In Sheri Lederman's 18 years of teaching, failing her students has never been a concern.
Her employers consider her to be an "extraordinary teacher" and her students' parents refer to her as "one of the most influential educators" their children have ever had. Her students, years after they sat in her fourth-grade classroom, cite her as an integral part in their strong academic careers.
But when the State Education Department's teacher ratings rolled out in September, the Great Neck public school teacher was found to have scored only one point out of 20 — deeming her ineffective — in the Office of Assessment's Growth Score and Rating system. Lederman's students, however, met or exceeded test standards at more than twice the state's average scores since the new testing standards were implemented two years ago, according to State Education Department data.
Lederman is suing NYSED over the "ineffective" test growth score, but NYSED is trying to have the suit dismissed:
Lederman was told by the State Education Department that she can't appeal her growth rating score, because it is a subcomponent of her composite score of "effective" for the 2013-2014 school year. Lederman was told her only option was to sue, so that's what she has done, with the aid of her husband who is serving as her attorney.
Now, the state is attempting to dismiss Lederman's suit, which claims the evaluation system and Lederman's rating is "arbitrary, capricious and an abuse of discretion," according to documents filed with the state Supreme Court in Albany. The state argues that Lederman's concern about parents finding out her low score is unfounded, as the information can't be accessed through a Freedom of Information Act Request.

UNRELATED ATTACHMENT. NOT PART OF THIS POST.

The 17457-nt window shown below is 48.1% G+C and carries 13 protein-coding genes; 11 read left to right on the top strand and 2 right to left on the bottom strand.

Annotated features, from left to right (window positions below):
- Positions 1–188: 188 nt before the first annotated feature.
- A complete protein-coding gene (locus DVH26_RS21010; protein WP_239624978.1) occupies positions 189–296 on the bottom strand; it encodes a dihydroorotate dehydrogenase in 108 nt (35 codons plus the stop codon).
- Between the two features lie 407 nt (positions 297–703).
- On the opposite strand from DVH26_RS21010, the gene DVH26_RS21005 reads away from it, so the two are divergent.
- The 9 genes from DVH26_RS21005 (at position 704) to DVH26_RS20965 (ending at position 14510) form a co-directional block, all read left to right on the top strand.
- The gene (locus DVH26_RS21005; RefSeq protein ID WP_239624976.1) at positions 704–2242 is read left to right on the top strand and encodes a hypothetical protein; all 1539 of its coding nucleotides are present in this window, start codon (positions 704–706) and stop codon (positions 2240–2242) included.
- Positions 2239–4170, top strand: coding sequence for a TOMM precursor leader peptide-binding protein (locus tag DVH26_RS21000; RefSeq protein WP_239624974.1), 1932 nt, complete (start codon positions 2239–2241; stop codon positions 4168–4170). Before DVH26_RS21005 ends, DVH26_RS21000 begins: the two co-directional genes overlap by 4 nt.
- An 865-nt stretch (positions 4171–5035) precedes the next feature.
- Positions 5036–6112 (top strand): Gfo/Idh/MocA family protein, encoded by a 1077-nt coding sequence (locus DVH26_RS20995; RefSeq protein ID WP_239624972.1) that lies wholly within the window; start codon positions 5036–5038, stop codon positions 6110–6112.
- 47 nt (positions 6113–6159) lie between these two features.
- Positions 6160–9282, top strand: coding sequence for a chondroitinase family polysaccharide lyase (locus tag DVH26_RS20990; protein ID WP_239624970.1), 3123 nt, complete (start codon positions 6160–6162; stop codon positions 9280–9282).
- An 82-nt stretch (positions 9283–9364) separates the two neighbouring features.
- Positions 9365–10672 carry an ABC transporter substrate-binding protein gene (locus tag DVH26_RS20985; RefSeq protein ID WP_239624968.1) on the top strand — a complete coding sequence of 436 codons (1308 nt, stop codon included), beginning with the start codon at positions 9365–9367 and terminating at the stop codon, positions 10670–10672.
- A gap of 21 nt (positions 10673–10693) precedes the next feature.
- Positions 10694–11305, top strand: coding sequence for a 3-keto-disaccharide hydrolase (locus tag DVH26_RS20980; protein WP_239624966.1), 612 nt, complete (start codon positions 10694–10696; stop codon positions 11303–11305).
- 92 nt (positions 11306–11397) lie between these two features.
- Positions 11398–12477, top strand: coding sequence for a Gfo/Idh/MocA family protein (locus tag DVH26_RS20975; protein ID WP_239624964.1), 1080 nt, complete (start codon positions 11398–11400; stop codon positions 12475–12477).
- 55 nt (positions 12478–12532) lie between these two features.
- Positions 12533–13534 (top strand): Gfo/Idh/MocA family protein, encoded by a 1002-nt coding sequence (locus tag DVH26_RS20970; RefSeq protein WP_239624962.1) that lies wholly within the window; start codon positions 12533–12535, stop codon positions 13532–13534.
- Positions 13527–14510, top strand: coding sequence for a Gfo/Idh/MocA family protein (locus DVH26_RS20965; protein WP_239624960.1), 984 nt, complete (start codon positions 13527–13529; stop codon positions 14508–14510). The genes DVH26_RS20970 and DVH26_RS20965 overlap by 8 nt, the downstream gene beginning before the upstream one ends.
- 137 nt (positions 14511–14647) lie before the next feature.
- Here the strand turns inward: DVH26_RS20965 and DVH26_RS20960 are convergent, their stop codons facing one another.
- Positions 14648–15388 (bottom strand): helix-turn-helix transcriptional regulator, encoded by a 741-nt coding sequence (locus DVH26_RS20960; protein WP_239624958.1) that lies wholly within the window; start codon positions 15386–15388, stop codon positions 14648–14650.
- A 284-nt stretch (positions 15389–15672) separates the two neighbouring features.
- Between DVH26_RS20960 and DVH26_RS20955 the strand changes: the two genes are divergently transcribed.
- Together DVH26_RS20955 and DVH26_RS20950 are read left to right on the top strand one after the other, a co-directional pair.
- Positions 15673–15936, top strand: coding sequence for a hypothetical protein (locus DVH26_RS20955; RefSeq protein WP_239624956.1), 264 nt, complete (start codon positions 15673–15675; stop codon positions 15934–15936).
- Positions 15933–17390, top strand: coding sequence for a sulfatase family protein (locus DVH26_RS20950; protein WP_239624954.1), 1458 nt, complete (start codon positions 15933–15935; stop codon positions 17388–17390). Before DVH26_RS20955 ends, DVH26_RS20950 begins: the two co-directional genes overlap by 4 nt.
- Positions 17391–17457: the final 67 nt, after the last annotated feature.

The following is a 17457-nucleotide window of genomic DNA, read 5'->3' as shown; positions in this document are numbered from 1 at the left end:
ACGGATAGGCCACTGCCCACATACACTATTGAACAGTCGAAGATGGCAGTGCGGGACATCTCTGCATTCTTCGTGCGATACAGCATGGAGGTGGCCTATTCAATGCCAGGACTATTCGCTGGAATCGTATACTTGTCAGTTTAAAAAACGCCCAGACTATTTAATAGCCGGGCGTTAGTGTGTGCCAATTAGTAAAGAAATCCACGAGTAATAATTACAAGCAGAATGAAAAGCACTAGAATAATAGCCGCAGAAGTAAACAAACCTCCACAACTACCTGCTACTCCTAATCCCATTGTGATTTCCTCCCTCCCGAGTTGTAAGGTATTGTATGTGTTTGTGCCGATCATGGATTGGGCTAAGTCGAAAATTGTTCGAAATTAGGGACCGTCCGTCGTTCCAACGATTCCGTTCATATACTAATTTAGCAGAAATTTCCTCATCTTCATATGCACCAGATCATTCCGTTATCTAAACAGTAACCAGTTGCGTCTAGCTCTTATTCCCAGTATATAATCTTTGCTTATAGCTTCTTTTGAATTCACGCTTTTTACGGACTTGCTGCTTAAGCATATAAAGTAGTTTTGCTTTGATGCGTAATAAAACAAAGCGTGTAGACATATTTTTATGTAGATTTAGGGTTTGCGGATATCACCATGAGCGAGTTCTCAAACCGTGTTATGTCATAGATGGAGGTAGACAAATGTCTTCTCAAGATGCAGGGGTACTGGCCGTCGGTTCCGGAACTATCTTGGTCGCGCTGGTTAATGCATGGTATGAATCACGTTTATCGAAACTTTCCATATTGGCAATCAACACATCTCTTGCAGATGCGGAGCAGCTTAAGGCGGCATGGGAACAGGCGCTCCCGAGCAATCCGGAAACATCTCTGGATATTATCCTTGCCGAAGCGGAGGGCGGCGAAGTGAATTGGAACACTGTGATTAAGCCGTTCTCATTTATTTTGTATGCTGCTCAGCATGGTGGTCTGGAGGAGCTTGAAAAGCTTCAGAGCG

Additionally, the state argues her other evaluation scores are high enough that her low growth rating does not bring her overall composite score to the level requiring disciplinary action, according to court documents.
The State Education Department declined comment on the case, citing the pending litigation.
Okay, they're arguing "No harm, no foul," since Lederman was rated "effective" overall and she faces no disciplinary action as a result of the "ineffective" sub-component rating, but if Cuomo gets his education reform agenda that will make test scores 50% of the APPR rating, this kind of sub-component evaluation will have a major effect on teachers in the near future.
So it's interestin to see that NYSED can't come up with the data to show why Lederman is "ineffective" on her state test sub-component - but they can't:
Neither Lederman nor the district administration has been provided any data to support why she received only one out of 20 points.
NYSED is going the coward's route, looking to have the suit dismissed on the "No harm, No foul" rule, and for all I know, that just may work in this case.